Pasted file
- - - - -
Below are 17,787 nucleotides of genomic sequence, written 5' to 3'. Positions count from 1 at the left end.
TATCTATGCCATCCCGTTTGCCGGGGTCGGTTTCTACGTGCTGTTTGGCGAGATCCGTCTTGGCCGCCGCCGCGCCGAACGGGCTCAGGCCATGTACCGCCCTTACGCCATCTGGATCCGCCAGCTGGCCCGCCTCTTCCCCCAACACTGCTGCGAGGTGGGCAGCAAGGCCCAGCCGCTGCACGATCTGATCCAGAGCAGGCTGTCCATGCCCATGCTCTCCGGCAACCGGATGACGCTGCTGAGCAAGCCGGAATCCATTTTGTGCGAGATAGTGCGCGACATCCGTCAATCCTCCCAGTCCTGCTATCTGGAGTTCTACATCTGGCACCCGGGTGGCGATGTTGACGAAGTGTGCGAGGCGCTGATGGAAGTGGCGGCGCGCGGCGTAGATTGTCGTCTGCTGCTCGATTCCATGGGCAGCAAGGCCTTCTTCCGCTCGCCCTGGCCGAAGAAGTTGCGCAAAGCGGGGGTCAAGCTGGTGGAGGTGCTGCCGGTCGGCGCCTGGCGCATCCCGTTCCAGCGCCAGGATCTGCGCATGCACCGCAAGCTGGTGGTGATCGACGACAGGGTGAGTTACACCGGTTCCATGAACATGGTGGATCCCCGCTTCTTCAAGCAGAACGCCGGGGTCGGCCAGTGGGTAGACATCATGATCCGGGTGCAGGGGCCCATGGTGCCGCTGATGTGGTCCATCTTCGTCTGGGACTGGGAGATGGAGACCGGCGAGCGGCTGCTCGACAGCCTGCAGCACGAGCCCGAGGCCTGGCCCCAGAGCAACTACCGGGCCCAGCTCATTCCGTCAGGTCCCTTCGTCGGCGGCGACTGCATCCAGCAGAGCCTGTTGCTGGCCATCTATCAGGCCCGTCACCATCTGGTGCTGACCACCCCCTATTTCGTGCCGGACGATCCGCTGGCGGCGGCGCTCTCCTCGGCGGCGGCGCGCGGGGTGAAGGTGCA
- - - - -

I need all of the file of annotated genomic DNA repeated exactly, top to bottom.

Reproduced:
Below are 17,787 nucleotides of genomic sequence, written 5' to 3'. Positions count from 1 at the left end.
TATCTATGCCATCCCGTTTGCCGGGGTCGGTTTCTACGTGCTGTTTGGCGAGATCCGTCTTGGCCGCCGCCGCGCCGAACGGGCTCAGGCCATGTACCGCCCTTACGCCATCTGGATCCGCCAGCTGGCCCGCCTCTTCCCCCAACACTGCTGCGAGGTGGGCAGCAAGGCCCAGCCGCTGCACGATCTGATCCAGAGCAGGCTGTCCATGCCCATGCTCTCCGGCAACCGGATGACGCTGCTGAGCAAGCCGGAATCCATTTTGTGCGAGATAGTGCGCGACATCCGTCAATCCTCCCAGTCCTGCTATCTGGAGTTCTACATCTGGCACCCGGGTGGCGATGTTGACGAAGTGTGCGAGGCGCTGATGGAAGTGGCGGCGCGCGGCGTAGATTGTCGTCTGCTGCTCGATTCCATGGGCAGCAAGGCCTTCTTCCGCTCGCCCTGGCCGAAGAAGTTGCGCAAAGCGGGGGTCAAGCTGGTGGAGGTGCTGCCGGTCGGCGCCTGGCGCATCCCGTTCCAGCGCCAGGATCTGCGCATGCACCGCAAGCTGGTGGTGATCGACGACAGGGTGAGTTACACCGGTTCCATGAACATGGTGGATCCCCGCTTCTTCAAGCAGAACGCCGGGGTCGGCCAGTGGGTAGACATCATGATCCGGGTGCAGGGGCCCATGGTGCCGCTGATGTGGTCCATCTTCGTCTGGGACTGGGAGATGGAGACCGGCGAGCGGCTGCTCGACAGCCTGCAGCACGAGCCCGAGGCCTGGCCCCAGAGCAACTACCGGGCCCAGCTCATTCCGTCAGGTCCCTTCGTCGGCGGCGACTGCATCCAGCAGAGCCTGTTGCTGGCCATCTATCAGGCCCGTCACCATCTGGTGCTGACCACCCCCTATTTCGTGCCGGACGATCCGCTGGCGGCGGCGCTCTCCTCGGCGGCGGCGCGCGGGGTGAAGGTGCA